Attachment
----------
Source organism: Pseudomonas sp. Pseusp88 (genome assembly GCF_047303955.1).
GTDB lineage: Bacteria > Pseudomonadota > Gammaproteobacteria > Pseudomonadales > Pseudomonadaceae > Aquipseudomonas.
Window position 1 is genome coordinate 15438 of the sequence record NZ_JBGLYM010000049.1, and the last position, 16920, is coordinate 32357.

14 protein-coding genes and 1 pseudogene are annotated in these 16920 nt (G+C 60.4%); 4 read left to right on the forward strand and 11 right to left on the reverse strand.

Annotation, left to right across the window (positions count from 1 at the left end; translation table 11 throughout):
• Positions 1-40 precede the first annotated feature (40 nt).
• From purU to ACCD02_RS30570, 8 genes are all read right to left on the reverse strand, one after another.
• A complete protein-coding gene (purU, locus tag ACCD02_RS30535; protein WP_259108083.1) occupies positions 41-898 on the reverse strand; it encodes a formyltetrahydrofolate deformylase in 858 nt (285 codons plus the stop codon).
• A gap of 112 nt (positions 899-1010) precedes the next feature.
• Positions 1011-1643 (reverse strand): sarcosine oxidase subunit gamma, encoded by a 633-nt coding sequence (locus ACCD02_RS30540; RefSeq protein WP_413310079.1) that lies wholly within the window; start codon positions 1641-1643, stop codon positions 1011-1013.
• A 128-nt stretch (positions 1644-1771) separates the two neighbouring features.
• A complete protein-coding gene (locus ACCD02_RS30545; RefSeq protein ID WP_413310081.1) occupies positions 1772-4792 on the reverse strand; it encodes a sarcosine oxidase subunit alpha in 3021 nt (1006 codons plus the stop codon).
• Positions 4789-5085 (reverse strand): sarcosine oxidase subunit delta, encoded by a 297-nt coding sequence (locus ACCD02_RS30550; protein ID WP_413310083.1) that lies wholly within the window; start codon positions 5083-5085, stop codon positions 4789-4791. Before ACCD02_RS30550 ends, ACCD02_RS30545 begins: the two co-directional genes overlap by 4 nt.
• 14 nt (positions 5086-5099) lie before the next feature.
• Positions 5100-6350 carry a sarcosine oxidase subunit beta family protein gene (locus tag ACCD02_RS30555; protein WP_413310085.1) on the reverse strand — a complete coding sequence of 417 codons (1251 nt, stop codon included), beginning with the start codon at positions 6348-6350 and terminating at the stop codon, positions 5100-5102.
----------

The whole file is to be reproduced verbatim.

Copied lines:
Source organism: Pseudomonas sp. Pseusp88 (genome assembly GCF_047303955.1).
GTDB lineage: Bacteria > Pseudomonadota > Gammaproteobacteria > Pseudomonadales > Pseudomonadaceae > Aquipseudomonas.
Window position 1 is genome coordinate 15438 of the sequence record NZ_JBGLYM010000049.1, and the last position, 16920, is coordinate 32357.

14 protein-coding genes and 1 pseudogene are annotated in these 16920 nt (G+C 60.4%); 4 read left to right on the forward strand and 11 right to left on the reverse strand.

Annotation, left to right across the window (positions count from 1 at the left end; translation table 11 throughout):
• Positions 1-40 precede the first annotated feature (40 nt).
• From purU to ACCD02_RS30570, 8 genes are all read right to left on the reverse strand, one after another.
• A complete protein-coding gene (purU, locus tag ACCD02_RS30535; protein WP_259108083.1) occupies positions 41-898 on the reverse strand; it encodes a formyltetrahydrofolate deformylase in 858 nt (285 codons plus the stop codon).
• A gap of 112 nt (positions 899-1010) precedes the next feature.
• Positions 1011-1643 (reverse strand): sarcosine oxidase subunit gamma, encoded by a 633-nt coding sequence (locus ACCD02_RS30540; RefSeq protein WP_413310079.1) that lies wholly within the window; start codon positions 1641-1643, stop codon positions 1011-1013.
• A 128-nt stretch (positions 1644-1771) separates the two neighbouring features.
• A complete protein-coding gene (locus ACCD02_RS30545; RefSeq protein ID WP_413310081.1) occupies positions 1772-4792 on the reverse strand; it encodes a sarcosine oxidase subunit alpha in 3021 nt (1006 codons plus the stop codon).
• Positions 4789-5085 (reverse strand): sarcosine oxidase subunit delta, encoded by a 297-nt coding sequence (locus ACCD02_RS30550; protein ID WP_413310083.1) that lies wholly within the window; start codon positions 5083-5085, stop codon positions 4789-4791. Before ACCD02_RS30550 ends, ACCD02_RS30545 begins: the two co-directional genes overlap by 4 nt.
• 14 nt (positions 5086-5099) lie before the next feature.
• Positions 5100-6350 carry a sarcosine oxidase subunit beta family protein gene (locus tag ACCD02_RS30555; protein WP_413310085.1) on the reverse strand — a complete coding sequence of 417 codons (1251 nt, stop codon included), beginning with the start codon at positions 6348-6350 and terminating at the stop codon, positions 5100-5102.